Photographer and Goliath Grouper, Epinephelus itajara.
Image: Michael Patrick ONeill/MSNBC Nature's Best Photography 2008 [larger view].
The Goliath grouper is a large predator found in Atlantic, Caribbean, and eastern Pacific reefs. Reaching eight feet in length and weighing up to 800 pounds, it feeds on fish, stingrays, lobster, and even small sea turtles. The ocean off Jupiter, Florida, is a great place to photograph Goliath groupers. They tend to gather near old shipwrecks and around rocky ledges.
Photo information: 10.5mm lens; 1/125 sec at f/6.3; digital capture at ISO 100, Aquatica underwater housing; 2 Inon Z-220s strobes.
I thought his leg was in that grouper's mouth.
Looks like the pacific goliath grouper is a previously unrecognized separate species from the athlantic species.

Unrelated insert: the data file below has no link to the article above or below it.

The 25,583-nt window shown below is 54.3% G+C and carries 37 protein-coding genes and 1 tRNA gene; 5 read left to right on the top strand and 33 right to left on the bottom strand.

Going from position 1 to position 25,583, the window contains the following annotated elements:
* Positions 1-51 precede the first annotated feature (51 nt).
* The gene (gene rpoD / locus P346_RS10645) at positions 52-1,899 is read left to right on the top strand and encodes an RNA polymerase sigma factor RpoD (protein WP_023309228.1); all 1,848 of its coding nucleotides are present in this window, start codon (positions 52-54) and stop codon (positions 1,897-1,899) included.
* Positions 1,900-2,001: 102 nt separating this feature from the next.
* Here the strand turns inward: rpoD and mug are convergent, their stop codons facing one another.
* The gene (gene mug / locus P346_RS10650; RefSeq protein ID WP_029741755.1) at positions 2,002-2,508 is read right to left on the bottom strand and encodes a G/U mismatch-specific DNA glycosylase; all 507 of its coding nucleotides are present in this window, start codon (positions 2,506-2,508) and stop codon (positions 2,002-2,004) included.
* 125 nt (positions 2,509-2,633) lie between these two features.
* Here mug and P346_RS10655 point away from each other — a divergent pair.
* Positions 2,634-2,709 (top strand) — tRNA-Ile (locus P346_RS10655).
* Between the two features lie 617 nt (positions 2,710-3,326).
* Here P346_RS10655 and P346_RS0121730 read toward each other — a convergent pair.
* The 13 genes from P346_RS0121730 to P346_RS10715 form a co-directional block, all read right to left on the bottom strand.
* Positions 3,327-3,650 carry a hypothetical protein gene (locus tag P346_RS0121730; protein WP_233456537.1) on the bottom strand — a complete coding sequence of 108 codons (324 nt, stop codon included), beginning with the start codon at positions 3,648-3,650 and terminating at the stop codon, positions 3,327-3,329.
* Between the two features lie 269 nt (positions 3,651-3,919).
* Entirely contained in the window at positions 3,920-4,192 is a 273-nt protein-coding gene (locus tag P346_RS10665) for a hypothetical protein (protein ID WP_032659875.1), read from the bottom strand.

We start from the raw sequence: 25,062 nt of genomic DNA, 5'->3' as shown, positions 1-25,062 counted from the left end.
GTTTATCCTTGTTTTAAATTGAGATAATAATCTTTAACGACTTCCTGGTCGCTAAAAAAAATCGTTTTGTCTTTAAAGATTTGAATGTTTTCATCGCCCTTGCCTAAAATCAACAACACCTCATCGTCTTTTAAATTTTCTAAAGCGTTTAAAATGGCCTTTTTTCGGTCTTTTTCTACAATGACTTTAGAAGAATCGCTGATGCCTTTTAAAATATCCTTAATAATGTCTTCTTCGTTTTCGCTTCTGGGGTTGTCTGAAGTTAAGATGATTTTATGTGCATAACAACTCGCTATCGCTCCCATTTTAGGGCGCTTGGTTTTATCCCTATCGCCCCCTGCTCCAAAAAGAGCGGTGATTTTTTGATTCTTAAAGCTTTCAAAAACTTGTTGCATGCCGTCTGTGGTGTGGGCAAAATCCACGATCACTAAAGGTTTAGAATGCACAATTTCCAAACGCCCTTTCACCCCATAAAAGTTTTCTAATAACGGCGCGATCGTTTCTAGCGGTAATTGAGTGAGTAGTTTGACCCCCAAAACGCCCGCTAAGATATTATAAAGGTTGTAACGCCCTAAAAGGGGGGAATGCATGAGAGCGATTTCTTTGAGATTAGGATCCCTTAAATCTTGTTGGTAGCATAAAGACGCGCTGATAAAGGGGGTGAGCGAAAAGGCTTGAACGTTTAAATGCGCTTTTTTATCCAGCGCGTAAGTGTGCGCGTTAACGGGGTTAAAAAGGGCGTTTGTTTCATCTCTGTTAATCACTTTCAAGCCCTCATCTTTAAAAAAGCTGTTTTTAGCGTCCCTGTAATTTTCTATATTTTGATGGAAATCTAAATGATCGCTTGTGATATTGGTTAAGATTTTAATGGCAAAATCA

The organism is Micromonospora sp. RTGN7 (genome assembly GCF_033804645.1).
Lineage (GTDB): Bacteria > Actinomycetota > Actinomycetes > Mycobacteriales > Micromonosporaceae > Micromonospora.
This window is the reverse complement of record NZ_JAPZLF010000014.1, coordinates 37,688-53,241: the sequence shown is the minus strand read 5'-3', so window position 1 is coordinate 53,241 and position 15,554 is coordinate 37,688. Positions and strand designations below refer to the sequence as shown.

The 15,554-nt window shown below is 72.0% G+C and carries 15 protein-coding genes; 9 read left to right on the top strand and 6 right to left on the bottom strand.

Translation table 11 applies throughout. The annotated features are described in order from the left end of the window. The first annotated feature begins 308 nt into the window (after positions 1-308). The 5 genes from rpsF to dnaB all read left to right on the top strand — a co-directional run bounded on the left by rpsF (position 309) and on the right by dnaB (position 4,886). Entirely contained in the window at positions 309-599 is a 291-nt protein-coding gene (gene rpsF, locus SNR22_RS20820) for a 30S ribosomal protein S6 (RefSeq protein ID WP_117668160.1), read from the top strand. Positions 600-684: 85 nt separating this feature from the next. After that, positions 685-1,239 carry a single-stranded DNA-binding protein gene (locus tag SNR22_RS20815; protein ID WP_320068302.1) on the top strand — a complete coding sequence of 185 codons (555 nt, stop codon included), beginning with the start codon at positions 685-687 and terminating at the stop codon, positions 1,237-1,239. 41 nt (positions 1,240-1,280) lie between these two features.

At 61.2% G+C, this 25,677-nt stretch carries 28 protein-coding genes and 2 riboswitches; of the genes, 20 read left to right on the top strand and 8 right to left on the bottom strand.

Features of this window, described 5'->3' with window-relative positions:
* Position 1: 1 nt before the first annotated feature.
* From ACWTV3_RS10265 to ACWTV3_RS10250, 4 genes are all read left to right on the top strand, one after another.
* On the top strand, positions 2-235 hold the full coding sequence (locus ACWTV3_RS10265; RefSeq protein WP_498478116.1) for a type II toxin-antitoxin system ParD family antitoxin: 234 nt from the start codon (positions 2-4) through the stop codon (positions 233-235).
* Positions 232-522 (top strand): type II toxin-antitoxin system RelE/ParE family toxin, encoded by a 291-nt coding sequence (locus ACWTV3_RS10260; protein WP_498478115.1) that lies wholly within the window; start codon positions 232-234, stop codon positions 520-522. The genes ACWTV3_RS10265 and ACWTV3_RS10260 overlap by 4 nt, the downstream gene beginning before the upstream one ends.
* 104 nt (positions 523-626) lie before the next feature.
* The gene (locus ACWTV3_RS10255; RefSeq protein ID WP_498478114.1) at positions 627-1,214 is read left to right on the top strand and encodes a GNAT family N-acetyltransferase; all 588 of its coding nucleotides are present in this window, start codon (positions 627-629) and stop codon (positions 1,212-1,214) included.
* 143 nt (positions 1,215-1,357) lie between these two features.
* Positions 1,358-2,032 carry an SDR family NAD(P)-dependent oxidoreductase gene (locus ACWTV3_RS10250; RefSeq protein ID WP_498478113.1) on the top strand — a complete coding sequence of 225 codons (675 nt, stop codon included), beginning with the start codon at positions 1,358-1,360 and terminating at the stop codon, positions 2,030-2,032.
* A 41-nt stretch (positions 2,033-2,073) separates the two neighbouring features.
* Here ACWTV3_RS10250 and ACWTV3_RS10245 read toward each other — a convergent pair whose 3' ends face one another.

Not to be confused with Goliath groupies, aka Philistines....
That is amazing picture. It's hard to believe that the Goliath grouper is in the same family with the sea bass. there is a huge size deferential between these species. What is the Goliath grouper's closest relative? Is it as big as it? What is its predator?
And notice how all those littler fish are carefully staying behind that big mouth.... ;-)
Interesting why are there so many fish around the grouper, is it because they are small and using it as a kind of protector ?